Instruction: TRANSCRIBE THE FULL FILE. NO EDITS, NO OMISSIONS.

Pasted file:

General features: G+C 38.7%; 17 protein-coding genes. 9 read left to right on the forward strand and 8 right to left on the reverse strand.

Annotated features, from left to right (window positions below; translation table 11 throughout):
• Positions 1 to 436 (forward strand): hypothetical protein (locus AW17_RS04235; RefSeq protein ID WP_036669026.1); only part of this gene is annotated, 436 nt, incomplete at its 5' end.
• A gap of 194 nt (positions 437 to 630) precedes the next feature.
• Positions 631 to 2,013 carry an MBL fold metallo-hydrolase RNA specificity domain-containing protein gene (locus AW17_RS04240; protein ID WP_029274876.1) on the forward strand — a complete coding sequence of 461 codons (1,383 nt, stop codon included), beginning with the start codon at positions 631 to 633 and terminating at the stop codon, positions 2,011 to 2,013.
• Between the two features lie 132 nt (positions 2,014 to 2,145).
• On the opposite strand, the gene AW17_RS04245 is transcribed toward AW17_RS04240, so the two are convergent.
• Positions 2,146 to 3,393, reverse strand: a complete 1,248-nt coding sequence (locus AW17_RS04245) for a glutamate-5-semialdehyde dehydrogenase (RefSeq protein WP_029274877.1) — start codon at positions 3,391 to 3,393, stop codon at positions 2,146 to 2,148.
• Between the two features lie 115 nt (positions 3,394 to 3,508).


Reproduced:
General features: G+C 38.7%; 17 protein-coding genes. 9 read left to right on the forward strand and 8 right to left on the reverse strand.

Annotated features, from left to right (window positions below; translation table 11 throughout):
• Positions 1 to 436 (forward strand): hypothetical protein (locus AW17_RS04235; RefSeq protein ID WP_036669026.1); only part of this gene is annotated, 436 nt, incomplete at its 5' end.
• A gap of 194 nt (positions 437 to 630) precedes the next feature.
• Positions 631 to 2,013 carry an MBL fold metallo-hydrolase RNA specificity domain-containing protein gene (locus AW17_RS04240; protein ID WP_029274876.1) on the forward strand — a complete coding sequence of 461 codons (1,383 nt, stop codon included), beginning with the start codon at positions 631 to 633 and terminating at the stop codon, positions 2,011 to 2,013.
• Between the two features lie 132 nt (positions 2,014 to 2,145).
• On the opposite strand, the gene AW17_RS04245 is transcribed toward AW17_RS04240, so the two are convergent.
• Positions 2,146 to 3,393, reverse strand: a complete 1,248-nt coding sequence (locus AW17_RS04245) for a glutamate-5-semialdehyde dehydrogenase (RefSeq protein WP_029274877.1) — start codon at positions 3,391 to 3,393, stop codon at positions 2,146 to 2,148.
• Between the two features lie 115 nt (positions 3,394 to 3,508).